CANTON One of the seasons most beloved Christmas songs also gives back to St. Lawrence University each and every time it is played on the radio.
J. Kimball Kim Gannon, who graduated from St. Lawrence in 1924, composed Ill Be Home For Christmas along with Walter Kent and Buck Ram. Bing Crosby first recorded the song in 1943 for Decca Records. The song became a top-10 hit during the mid-1940s, as Americans were in the midst of World War II.
Gannon, who also wrote St. Lawrences alma mater, left the university a portion of his royalties from all of his compositions in his will. Gannon died in 1974 and his will stipulated that St. Lawrence receive 30 percent of the royalties from his compositions after his wifes death. His widow, Norma Allen Gannon, St. Lawrence Class of 1925, passed away in 2000.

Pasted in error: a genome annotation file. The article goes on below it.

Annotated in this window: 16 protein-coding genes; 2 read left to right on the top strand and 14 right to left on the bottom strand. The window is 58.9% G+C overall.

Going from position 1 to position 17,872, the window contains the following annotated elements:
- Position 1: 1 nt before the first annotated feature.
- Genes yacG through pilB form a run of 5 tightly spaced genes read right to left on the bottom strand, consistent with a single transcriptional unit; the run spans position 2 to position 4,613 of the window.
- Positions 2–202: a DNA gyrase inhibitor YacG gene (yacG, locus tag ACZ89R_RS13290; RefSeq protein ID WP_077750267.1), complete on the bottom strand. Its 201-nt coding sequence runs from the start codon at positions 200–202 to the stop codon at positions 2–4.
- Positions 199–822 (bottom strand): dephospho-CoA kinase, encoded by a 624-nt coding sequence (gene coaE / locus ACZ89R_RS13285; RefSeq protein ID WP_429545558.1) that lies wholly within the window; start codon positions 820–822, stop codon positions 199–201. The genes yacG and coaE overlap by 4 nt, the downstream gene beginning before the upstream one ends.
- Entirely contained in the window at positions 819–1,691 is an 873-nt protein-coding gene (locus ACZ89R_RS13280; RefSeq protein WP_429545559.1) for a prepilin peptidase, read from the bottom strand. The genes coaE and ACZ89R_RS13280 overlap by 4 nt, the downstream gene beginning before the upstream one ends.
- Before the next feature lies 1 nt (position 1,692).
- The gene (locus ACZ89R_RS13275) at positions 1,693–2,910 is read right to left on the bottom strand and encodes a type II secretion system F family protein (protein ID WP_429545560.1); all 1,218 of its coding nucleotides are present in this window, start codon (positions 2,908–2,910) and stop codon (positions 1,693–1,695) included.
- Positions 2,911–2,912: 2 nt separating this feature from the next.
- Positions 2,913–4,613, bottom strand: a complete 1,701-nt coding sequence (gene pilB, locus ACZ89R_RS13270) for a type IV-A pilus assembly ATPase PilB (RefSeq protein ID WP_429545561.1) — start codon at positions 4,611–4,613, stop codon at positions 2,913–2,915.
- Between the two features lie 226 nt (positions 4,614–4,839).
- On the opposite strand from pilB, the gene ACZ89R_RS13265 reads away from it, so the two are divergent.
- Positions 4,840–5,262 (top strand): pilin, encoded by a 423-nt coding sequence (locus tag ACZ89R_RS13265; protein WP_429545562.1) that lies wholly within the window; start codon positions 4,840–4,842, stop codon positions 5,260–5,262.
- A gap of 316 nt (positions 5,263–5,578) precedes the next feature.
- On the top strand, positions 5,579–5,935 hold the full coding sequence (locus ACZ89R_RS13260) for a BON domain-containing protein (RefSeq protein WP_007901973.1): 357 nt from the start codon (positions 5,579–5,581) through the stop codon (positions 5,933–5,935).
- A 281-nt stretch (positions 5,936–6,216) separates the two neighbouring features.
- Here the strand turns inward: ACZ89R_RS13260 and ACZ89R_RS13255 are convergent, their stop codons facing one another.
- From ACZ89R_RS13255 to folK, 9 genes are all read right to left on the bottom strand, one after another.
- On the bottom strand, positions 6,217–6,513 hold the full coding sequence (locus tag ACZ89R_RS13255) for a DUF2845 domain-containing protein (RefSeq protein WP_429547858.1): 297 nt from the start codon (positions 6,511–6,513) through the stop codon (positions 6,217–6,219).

Since then, St. Lawrence has gained $378,842 from the royalties of Gannons music. For 2013 alone, Gannons music has already earned St. Lawrence University nearly $34,000, and Christmas hasnt even arrived yet.
Since its 1943 debut, Ill Be Home For Christmas has been re-recorded countless times. In 2010, a recording of by Amy Grant was the 10th most played holiday song, according to American Society of Composers, Authors and Publishers (ASCAP), being played a total of 20,478 times. This year, the song was recorded by Britains Got Talents contestant Susan Boyle, Christian rock group, 33Miles, and Canadian recording artist Michael Bublé.
Gannons other popular songs include big-band standards Moonlight Cocktail, recorded in 1942 by Glenn Miller; A Dreamers Holiday, recorded in 1949 by Perry Como; and I Understand, recorded at different times by Nat King Cole, Dave Brubeck and Jimmy Dorsey.